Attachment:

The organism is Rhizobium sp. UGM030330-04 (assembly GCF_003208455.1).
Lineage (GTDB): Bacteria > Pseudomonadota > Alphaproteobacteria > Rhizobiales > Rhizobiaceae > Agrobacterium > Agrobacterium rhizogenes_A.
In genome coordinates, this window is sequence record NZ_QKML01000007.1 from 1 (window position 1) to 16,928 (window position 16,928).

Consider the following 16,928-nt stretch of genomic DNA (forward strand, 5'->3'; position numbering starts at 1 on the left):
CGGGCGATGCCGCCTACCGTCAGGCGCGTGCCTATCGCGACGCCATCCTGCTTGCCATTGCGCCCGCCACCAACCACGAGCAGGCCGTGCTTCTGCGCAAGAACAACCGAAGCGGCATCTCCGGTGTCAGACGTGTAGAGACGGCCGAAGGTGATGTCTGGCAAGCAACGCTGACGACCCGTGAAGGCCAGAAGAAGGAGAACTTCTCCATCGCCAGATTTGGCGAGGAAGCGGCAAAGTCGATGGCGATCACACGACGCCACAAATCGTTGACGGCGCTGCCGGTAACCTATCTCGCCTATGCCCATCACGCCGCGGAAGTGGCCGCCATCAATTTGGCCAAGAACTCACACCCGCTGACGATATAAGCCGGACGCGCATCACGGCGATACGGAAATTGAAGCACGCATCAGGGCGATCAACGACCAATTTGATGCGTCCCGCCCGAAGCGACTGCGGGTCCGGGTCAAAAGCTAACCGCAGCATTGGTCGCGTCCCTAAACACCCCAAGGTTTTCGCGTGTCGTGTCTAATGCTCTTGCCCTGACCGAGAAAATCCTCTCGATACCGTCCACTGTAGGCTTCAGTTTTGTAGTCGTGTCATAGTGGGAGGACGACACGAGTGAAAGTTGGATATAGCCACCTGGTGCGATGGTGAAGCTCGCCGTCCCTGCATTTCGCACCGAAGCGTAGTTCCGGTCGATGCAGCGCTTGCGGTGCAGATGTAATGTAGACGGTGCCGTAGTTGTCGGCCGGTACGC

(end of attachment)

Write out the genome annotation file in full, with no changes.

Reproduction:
The organism is Rhizobium sp. UGM030330-04 (assembly GCF_003208455.1).
Lineage (GTDB): Bacteria > Pseudomonadota > Alphaproteobacteria > Rhizobiales > Rhizobiaceae > Agrobacterium > Agrobacterium rhizogenes_A.
In genome coordinates, this window is sequence record NZ_QKML01000007.1 from 1 (window position 1) to 16,928 (window position 16,928).

Consider the following 16,928-nt stretch of genomic DNA (forward strand, 5'->3'; position numbering starts at 1 on the left):
CGGGCGATGCCGCCTACCGTCAGGCGCGTGCCTATCGCGACGCCATCCTGCTTGCCATTGCGCCCGCCACCAACCACGAGCAGGCCGTGCTTCTGCGCAAGAACAACCGAAGCGGCATCTCCGGTGTCAGACGTGTAGAGACGGCCGAAGGTGATGTCTGGCAAGCAACGCTGACGACCCGTGAAGGCCAGAAGAAGGAGAACTTCTCCATCGCCAGATTTGGCGAGGAAGCGGCAAAGTCGATGGCGATCACACGACGCCACAAATCGTTGACGGCGCTGCCGGTAACCTATCTCGCCTATGCCCATCACGCCGCGGAAGTGGCCGCCATCAATTTGGCCAAGAACTCACACCCGCTGACGATATAAGCCGGACGCGCATCACGGCGATACGGAAATTGAAGCACGCATCAGGGCGATCAACGACCAATTTGATGCGTCCCGCCCGAAGCGACTGCGGGTCCGGGTCAAAAGCTAACCGCAGCATTGGTCGCGTCCCTAAACACCCCAAGGTTTTCGCGTGTCGTGTCTAATGCTCTTGCCCTGACCGAGAAAATCCTCTCGATACCGTCCACTGTAGGCTTCAGTTTTGTAGTCGTGTCATAGTGGGAGGACGACACGAGTGAAAGTTGGATATAGCCACCTGGTGCGATGGTGAAGCTCGCCGTCCCTGCATTTCGCACCGAAGCGTAGTTCCGGTCGATGCAGCGCTTGCGGTGCAGATGTAATGTAGACGGTGCCGTAGTTGTCGGCCGGTACGC